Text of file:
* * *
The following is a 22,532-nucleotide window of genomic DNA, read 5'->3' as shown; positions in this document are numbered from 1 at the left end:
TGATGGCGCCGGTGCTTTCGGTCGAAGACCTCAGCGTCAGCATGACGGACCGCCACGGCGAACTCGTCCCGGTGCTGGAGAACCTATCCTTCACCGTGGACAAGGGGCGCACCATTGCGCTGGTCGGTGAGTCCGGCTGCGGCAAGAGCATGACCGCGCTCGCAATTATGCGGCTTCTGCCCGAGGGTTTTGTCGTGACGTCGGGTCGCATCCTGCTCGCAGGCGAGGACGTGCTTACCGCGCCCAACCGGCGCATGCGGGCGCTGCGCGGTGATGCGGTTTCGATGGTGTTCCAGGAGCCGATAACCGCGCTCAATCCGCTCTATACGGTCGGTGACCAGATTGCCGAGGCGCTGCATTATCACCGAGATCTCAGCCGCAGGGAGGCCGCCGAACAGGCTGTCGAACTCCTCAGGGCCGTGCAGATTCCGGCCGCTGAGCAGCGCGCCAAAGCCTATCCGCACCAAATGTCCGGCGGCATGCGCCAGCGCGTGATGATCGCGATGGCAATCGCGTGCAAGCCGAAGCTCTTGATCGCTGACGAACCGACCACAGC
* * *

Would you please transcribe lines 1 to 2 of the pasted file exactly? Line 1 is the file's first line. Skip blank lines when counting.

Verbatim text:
The following is a 22,532-nucleotide window of genomic DNA, read 5'->3' as shown; positions in this document are numbered from 1 at the left end:
TGATGGCGCCGGTGCTTTCGGTCGAAGACCTCAGCGTCAGCATGACGGACCGCCACGGCGAACTCGTCCCGGTGCTGGAGAACCTATCCTTCACCGTGGACAAGGGGCGCACCATTGCGCTGGTCGGTGAGTCCGGCTGCGGCAAGAGCATGACCGCGCTCGCAATTATGCGGCTTCTGCCCGAGGGTTTTGTCGTGACGTCGGGTCGCATCCTGCTCGCAGGCGAGGACGTGCTTACCGCGCCCAACCGGCGCATGCGGGCGCTGCGCGGTGATGCGGTTTCGATGGTGTTCCAGGAGCCGATAACCGCGCTCAATCCGCTCTATACGGTCGGTGACCAGATTGCCGAGGCGCTGCATTATCACCGAGATCTCAGCCGCAGGGAGGCCGCCGAACAGGCTGTCGAACTCCTCAGGGCCGTGCAGATTCCGGCCGCTGAGCAGCGCGCCAAAGCCTATCCGCACCAAATGTCCGGCGGCATGCGCCAGCGCGTGATGATCGCGATGGCAATCGCGTGCAAGCCGAAGCTCTTGATCGCTGACGAACCGACCACAGC